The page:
- What are they going to do while you’re out?
- What will they do if someone knocks on the door?
- Are there any things that they’re strictly banned from doing – for example, using the oven or the trampoline?
- Are they allowed online, and if so, are there any games or websites that they mustn’t use when you’re away from the house?
- What would they do in an emergency? It can help to put together a safety plan for certain situations like an injury or a fire – it’s highly unlikely that they’ll need it, but it pays to be prepared.
- How will they contact you if they need to?
Can they look after a younger sibling?
Again, there’s no legislation or official guidance on this. You’ll need to take into account factors like the age and maturity of both siblings, how much care the youngest will need (you probably wouldn’t want to leave a 12-year-old with a toddler, or let your child look after a sibling with additional needs, for example), and whether they’ll be able to get along while you’re out.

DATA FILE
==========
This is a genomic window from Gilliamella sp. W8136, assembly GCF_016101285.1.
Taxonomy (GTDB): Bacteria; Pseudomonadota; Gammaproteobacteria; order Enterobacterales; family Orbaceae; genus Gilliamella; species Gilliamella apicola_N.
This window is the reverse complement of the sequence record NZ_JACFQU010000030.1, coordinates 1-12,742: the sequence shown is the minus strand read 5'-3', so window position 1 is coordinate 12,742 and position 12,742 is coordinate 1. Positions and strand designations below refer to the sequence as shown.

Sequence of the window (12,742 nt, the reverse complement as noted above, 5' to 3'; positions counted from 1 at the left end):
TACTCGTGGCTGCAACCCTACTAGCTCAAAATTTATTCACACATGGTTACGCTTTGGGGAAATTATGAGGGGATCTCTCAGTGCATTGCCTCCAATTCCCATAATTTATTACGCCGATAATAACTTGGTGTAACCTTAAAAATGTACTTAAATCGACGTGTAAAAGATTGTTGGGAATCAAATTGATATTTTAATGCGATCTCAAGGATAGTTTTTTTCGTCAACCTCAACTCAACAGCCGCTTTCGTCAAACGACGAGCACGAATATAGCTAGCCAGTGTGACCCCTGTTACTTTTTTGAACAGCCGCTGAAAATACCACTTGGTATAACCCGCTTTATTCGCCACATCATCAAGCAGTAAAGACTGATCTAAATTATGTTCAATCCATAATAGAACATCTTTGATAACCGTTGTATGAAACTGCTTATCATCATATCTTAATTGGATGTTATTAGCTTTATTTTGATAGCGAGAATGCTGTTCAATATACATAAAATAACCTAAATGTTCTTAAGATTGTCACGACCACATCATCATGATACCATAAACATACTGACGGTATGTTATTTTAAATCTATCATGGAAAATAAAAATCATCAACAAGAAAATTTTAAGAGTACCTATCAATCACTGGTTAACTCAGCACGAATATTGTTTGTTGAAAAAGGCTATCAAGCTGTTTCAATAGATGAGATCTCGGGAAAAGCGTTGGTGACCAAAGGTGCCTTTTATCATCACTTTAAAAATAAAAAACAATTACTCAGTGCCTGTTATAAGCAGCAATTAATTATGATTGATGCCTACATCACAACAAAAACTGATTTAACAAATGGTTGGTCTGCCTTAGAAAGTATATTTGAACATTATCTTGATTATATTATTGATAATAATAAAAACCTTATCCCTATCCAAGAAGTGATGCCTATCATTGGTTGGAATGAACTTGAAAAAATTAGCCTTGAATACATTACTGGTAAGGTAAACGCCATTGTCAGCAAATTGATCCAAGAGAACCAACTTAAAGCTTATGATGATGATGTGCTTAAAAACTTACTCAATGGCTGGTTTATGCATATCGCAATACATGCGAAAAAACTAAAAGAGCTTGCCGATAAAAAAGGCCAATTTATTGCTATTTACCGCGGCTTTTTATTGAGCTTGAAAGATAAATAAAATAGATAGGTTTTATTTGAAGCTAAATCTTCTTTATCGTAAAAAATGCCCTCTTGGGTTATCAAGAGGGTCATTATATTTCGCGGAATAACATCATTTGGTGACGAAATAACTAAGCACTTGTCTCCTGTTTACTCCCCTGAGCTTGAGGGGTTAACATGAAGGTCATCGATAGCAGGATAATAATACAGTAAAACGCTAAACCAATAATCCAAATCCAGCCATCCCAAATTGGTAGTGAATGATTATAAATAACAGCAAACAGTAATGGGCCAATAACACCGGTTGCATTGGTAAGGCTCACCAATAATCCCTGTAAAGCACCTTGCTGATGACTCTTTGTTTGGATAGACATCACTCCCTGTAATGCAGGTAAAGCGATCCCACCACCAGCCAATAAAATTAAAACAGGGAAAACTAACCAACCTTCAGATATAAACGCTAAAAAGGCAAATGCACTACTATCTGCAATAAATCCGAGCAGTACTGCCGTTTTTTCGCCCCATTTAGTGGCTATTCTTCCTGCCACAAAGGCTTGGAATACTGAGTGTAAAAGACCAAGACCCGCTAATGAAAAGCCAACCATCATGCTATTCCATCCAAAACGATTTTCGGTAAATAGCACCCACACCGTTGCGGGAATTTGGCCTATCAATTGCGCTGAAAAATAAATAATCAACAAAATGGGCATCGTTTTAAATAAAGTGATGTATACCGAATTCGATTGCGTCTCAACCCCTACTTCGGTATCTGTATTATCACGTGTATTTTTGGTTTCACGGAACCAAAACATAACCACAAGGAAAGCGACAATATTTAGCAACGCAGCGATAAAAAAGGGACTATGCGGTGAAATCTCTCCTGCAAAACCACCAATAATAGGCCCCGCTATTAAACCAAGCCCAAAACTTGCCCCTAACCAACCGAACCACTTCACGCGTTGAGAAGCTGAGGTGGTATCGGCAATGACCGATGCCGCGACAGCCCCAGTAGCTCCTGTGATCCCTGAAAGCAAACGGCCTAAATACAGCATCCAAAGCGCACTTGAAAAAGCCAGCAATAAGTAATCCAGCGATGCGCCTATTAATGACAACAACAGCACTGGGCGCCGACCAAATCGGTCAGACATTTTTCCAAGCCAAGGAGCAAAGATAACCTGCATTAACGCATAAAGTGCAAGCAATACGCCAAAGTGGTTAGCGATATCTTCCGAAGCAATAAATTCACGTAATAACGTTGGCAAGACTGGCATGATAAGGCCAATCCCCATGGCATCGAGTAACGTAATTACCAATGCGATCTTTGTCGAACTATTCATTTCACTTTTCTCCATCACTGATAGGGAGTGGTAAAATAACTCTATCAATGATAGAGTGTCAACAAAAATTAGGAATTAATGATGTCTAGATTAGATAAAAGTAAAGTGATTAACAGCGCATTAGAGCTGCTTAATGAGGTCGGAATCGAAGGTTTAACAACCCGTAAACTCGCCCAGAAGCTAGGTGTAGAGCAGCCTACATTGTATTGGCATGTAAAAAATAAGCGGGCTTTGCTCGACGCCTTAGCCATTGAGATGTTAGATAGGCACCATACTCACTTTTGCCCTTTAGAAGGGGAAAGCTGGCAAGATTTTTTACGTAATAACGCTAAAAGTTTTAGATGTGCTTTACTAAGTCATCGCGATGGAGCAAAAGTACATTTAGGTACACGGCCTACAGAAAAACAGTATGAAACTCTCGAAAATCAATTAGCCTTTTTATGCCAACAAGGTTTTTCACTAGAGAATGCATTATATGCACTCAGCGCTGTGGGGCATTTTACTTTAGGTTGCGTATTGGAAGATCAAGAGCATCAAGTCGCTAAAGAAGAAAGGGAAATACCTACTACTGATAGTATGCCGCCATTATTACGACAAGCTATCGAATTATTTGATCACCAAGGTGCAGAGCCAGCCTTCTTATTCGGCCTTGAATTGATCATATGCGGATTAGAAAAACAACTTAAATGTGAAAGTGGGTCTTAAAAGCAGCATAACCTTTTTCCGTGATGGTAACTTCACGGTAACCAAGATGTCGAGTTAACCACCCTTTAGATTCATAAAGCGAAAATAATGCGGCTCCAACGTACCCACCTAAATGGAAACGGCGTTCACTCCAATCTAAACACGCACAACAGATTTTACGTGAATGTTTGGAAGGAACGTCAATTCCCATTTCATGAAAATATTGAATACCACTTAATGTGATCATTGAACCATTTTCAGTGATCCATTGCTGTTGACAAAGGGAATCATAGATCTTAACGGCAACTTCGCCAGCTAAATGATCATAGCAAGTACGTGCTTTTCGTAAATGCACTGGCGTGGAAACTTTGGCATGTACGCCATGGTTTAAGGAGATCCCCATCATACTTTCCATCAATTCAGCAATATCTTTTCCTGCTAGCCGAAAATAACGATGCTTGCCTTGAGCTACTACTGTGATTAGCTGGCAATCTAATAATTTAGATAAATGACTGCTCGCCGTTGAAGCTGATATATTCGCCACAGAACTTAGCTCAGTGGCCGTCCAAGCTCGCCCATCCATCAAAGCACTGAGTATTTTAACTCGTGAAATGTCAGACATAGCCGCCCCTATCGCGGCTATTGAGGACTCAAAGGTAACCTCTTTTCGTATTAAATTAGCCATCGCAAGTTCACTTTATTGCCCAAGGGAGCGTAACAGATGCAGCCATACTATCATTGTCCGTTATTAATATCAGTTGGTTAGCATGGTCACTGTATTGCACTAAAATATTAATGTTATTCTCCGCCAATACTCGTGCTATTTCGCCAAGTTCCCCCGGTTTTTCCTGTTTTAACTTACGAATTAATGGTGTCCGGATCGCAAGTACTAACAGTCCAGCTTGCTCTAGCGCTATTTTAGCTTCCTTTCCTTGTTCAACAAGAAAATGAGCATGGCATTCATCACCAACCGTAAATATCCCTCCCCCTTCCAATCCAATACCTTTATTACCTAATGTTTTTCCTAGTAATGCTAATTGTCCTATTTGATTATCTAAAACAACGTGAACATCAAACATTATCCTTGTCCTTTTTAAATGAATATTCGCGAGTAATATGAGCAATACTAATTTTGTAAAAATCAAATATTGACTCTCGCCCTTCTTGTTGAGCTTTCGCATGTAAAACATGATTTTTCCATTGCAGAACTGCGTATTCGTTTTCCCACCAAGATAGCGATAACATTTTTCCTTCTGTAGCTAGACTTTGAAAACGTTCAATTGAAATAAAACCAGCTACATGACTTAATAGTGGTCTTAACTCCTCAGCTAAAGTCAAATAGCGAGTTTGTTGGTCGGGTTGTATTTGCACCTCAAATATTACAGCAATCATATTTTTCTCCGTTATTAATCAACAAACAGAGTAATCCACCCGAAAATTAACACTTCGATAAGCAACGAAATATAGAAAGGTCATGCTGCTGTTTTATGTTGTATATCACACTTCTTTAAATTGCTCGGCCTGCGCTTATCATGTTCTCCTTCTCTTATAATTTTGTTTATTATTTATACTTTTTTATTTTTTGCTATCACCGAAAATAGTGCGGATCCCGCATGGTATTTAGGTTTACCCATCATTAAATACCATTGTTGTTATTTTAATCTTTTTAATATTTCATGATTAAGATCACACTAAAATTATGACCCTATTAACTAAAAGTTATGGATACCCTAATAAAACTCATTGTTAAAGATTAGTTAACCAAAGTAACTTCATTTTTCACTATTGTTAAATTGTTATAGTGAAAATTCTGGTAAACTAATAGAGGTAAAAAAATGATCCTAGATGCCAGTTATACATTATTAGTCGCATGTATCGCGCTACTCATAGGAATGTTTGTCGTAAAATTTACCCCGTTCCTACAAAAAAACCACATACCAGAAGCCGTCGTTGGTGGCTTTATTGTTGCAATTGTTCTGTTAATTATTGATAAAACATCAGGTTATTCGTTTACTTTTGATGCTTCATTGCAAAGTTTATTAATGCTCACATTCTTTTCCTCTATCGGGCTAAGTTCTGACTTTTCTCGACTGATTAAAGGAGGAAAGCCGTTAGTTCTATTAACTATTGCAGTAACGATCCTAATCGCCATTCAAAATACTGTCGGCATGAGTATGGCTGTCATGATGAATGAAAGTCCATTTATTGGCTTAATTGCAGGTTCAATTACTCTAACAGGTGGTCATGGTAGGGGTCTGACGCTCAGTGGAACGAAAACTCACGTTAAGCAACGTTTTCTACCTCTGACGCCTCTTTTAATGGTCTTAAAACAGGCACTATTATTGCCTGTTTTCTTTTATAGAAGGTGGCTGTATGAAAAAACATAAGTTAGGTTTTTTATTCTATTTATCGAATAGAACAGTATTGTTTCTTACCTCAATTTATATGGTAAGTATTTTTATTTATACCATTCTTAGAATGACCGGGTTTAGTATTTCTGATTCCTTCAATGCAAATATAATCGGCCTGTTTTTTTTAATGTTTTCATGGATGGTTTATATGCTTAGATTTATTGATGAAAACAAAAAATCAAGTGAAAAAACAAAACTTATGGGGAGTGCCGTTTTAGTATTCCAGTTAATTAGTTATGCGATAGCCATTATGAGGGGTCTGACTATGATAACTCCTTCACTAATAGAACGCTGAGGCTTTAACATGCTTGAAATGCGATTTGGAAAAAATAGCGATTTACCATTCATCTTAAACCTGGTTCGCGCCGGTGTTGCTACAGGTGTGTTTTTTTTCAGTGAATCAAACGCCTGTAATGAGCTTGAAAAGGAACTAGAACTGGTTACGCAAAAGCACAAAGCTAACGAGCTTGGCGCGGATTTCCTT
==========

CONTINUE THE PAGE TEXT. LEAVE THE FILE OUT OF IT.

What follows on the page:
Remember that your children are still your responsibility when they’re home alone together, and if anything goes wrong, you’ll be liable.
What about babysitters?
The decision to leave your child with a teenage babysitter – or let them babysit others, depending on their age – is a personal one. There are no restrictions in law, but babysitters under 16 are too young to be held legally responsible if something happens to your child, and you could be prosecuted for neglect.
If you’re thinking about using a teenage babysitter, or letting your teen babysit, make sure that they know what to do in an emergency, and are mature enough to cope if it arises.